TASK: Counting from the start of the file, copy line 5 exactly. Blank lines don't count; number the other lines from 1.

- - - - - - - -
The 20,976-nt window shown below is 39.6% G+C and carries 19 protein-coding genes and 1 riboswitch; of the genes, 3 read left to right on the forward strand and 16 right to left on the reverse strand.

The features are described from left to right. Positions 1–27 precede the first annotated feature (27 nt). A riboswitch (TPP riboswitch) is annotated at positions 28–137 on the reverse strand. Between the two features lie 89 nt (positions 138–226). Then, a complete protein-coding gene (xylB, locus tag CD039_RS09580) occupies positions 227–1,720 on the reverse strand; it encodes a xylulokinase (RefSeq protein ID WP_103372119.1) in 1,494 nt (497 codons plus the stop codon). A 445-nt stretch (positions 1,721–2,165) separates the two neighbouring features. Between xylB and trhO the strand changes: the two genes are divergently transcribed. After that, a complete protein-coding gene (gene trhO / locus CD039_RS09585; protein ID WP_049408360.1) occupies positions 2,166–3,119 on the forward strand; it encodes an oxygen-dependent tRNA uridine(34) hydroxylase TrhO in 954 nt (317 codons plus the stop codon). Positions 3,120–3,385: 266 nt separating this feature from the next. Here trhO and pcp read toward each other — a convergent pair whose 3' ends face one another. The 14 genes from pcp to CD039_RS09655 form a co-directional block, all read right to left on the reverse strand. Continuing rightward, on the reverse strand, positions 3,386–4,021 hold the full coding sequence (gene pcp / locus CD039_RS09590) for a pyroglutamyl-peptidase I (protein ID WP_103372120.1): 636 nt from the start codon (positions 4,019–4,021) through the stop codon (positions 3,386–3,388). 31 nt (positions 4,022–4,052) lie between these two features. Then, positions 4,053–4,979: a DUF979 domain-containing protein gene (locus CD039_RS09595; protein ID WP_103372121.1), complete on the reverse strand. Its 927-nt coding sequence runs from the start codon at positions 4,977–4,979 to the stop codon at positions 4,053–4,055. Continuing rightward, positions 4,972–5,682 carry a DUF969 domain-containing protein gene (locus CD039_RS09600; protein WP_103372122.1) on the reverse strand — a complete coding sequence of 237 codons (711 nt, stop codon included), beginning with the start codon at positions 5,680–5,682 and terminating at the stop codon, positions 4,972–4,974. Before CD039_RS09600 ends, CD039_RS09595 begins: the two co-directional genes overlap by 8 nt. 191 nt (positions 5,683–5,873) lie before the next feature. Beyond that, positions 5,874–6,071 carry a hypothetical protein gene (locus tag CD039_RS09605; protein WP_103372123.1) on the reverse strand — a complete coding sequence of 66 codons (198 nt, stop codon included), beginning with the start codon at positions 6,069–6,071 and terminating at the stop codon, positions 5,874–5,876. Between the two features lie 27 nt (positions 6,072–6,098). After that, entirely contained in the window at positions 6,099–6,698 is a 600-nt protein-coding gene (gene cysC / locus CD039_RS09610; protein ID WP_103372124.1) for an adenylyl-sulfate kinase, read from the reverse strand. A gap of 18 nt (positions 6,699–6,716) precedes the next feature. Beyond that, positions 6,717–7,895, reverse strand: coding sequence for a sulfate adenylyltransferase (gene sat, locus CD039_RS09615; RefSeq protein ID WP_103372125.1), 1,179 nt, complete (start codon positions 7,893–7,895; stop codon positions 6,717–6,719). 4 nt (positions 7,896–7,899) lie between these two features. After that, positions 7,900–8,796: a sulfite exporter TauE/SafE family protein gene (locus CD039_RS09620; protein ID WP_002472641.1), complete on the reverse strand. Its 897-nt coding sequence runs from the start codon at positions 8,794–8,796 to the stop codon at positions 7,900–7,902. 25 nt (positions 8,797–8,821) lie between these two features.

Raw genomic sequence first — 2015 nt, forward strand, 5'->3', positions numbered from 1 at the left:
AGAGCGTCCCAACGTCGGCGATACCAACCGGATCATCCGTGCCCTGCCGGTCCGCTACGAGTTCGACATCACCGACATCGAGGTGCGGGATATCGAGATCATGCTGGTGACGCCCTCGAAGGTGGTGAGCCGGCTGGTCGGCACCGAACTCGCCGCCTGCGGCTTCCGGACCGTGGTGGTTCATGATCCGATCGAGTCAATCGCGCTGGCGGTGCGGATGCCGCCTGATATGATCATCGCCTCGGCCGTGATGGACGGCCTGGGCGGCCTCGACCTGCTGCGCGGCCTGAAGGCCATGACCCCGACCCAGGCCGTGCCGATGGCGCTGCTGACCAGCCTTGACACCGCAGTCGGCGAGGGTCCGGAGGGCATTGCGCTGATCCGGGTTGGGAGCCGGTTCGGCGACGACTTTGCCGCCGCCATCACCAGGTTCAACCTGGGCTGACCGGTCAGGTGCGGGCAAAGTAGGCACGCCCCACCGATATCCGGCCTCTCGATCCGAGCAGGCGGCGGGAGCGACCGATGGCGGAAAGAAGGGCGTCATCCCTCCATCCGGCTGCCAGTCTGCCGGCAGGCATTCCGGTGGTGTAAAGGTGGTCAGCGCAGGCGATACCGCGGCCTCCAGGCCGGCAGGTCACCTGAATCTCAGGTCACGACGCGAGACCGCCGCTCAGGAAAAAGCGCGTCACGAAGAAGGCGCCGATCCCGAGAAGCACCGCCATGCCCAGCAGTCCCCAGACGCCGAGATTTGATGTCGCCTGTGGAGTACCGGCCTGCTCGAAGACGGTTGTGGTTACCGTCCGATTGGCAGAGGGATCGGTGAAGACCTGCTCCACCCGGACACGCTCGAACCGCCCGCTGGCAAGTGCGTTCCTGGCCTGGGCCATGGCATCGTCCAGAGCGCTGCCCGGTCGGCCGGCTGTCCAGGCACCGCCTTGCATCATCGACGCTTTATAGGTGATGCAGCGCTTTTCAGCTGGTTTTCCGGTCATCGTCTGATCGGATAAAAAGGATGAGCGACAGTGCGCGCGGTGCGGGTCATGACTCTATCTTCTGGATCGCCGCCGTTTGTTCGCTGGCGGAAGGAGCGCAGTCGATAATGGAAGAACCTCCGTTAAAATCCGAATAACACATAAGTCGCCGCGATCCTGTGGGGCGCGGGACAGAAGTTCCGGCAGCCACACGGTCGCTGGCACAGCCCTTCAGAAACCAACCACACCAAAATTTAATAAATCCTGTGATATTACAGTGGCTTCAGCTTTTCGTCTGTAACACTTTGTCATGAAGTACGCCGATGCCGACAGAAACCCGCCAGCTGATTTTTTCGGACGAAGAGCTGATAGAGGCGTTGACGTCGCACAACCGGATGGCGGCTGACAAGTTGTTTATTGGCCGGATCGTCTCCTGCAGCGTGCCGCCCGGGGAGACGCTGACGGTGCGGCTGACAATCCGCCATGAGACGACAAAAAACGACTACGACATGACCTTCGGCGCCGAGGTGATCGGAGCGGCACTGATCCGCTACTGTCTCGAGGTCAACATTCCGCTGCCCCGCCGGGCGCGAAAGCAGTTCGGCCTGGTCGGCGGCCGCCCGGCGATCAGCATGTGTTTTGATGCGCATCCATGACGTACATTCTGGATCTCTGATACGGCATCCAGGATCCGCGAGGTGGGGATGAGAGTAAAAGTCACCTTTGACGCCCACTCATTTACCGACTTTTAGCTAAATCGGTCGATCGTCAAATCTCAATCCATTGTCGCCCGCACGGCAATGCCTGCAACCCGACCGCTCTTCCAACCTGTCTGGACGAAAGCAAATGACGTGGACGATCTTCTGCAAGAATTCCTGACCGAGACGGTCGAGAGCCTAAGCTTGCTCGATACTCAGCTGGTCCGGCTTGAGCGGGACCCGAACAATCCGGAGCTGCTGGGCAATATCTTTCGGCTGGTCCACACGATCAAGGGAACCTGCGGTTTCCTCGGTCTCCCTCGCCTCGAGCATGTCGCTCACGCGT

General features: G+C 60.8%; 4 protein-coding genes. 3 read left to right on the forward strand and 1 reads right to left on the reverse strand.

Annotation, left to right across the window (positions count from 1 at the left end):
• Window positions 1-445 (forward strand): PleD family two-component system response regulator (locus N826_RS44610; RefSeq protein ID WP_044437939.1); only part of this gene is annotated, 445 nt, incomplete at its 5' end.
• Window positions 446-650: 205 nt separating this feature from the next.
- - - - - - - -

General features: G+C 60.8%; 4 protein-coding genes. 3 read left to right on the forward strand and 1 reads right to left on the reverse strand.